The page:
Schloss Fuschl

Today I am going to tell you a story. The story of an eleven-year-old girl who went to Schloss Possenhofen in Bavaria with her parents and was utterly disappointed. Why? Because it looked nothing like she had imagined. The young girl grew up religiously watching the "Sissi" movies for every Christmas since she can remember. However, the real life Possenhofen looked nothing like the movie version. That was, of course, because the movies weren't filmed at the actual childhood home of Empress Elisabeth of Austria. Instead, a certain Schloss Fuschl was chosen as the director thought it looked much more romantic and fairytale-like.

Probably not very surprisingly, the girl in this story is actually me - and more than 15 years on I actually managed to see my real Possenhofen better known as Schloss Fuschl in Austria's Salzkammergut region. It was on the way back from the Kaiservilla in Bad Ischl to Bavaria that we made a quick stop nearby to catch a glimpse of the castle. Unfortunately, I only learned later that there is actually a "Sissi Museum" at the Schloss, that is otherwise a five-star-hotel now, with props from the movies. Still, let us have a closer look at the history of Schloss Fuschl.
Despite standing in as a royal residence in the famous Sissi trilogy, the origins of the castle located at the western end of the Fuschlsee near Salzburg aren't actually royal. Schloss Fuschl was likely built in the middle of the 15th century by the Prince-Archbishops of Salzburg, who used it as a hunting lodge though it was only firstly mentioned in 1545. Under Prince-Bishop Wolf Dietrich von Raitenau the castle got a major makeover adding water pipelines and to suit the tastes of the time. After the Prince-Bishopric of Salzburg was dissolved in 1803, Salzburg came into the possession of different rulers over the span of the next decade. In 1816, it finally became part of the Austrian empire and Schloss Fuschl in the hands of the Austrian state.

In the following years, it was used as the home for the local forest official and started to fall into ruins as nobody cared for its upkeep. The state tried to auction the castle off in 1833 but found no buyer. Instead it was leased in 1855 to a boatman from Linz, Michael Fink. His daughter and her husband, a Bavarian military prosecutor, later inherited the Schloss. Their descendants sold it and the castle changed hands a number of times over the following years until it was bought by Gustav Edler of Remiz (Edler being the lowest rank of the titled nobility in Austria and Germany) and his wife Hedwig, a descendant of German industrialist August Thyssen.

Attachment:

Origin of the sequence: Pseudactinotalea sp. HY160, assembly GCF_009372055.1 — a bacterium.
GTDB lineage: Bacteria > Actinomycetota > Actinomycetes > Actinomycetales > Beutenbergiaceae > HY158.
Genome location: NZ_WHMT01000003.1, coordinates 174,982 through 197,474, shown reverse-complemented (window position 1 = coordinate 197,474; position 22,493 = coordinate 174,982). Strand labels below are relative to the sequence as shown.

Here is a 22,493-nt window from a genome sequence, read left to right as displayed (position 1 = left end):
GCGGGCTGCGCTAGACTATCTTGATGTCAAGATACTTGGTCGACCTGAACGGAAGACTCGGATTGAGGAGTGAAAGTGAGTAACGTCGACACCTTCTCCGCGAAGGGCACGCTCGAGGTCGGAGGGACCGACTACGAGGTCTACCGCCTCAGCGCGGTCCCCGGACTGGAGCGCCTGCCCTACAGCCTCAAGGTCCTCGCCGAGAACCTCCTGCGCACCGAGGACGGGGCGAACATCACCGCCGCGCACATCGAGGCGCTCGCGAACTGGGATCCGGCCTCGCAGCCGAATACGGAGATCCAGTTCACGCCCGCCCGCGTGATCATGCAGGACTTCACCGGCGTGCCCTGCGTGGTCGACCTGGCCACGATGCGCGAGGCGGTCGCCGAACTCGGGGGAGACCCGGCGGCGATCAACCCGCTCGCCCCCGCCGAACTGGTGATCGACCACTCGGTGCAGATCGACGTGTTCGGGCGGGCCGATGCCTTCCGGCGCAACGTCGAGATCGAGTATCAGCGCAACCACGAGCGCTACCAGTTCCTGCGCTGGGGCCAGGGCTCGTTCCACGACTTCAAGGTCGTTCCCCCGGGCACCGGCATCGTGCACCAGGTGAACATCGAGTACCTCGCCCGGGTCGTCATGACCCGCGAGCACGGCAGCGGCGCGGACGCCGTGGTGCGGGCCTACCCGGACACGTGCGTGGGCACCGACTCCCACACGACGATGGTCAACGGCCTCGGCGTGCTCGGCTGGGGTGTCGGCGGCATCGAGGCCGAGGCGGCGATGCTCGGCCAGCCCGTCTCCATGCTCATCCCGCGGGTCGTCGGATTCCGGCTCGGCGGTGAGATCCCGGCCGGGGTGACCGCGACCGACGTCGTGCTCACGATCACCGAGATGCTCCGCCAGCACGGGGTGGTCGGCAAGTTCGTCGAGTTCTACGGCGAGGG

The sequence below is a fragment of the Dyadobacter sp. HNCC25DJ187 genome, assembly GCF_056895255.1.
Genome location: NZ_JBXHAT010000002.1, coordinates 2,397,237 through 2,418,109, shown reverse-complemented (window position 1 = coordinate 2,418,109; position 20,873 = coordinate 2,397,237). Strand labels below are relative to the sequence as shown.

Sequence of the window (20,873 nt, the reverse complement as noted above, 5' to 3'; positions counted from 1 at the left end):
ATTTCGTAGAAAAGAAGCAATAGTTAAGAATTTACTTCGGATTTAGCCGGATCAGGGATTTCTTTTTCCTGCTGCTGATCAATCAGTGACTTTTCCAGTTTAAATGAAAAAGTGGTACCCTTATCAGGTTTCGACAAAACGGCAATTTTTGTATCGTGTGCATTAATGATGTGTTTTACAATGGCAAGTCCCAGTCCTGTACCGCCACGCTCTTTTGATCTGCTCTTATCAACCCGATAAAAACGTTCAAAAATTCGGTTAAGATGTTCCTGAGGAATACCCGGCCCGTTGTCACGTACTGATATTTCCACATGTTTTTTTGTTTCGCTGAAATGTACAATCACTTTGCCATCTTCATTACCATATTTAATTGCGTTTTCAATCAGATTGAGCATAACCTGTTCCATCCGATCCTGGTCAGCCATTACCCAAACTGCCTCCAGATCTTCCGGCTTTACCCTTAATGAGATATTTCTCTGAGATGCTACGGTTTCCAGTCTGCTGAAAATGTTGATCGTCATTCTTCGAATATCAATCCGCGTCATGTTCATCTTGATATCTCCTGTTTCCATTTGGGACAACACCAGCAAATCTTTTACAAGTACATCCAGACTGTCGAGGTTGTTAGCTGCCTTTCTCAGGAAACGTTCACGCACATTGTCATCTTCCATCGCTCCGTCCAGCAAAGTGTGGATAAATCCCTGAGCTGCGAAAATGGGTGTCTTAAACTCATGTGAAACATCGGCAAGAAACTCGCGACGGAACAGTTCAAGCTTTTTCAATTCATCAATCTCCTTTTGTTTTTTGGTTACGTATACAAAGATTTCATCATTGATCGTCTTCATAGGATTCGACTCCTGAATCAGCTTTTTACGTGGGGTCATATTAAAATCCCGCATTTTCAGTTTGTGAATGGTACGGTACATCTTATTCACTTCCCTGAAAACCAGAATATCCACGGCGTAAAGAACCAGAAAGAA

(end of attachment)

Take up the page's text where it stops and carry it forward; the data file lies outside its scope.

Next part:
Remiz was a supporter of the Fatherland Front, an Austrofascist group which advocated Austrian nationalism and independence from Germany on the basis of protecting Austria's Catholic religious identity from what they considered a Protestant-dominated German state. After the Anschluss of Austria into Germany, Remiz was arrested and imprisoned by the Nazis in Dachau, where he died. In 1939 Schloss Fuschl was unlawfully put into a foundation and leased to Joachim von Ribbentrop, the Foreign Minister of Nazi Germany, who used it as his summer residence. 

In 1945, the Schloss and surrounding area were liberated by US-American troops and the castle became a holiday home for US soldiers. Only in 1953 the property was restored to the Remiz family. By that point in time, it was already used as a hotel. Also during the 1950's, Schloss Fuschl stood in as Schloss Possenhofen for the Sissi trilogy and even though its owner changed numerous times since those days, it is still used as a hotel to this day.

Good to know:
Schloss Fuschl is a five-star-hotel which includes a small museum with props of the filming of the romaticised version of the story of Empress Elisabeth of Austria. The museum is open from Wednesday to Sunday between 11am and 4pm. For more information, have a look here.

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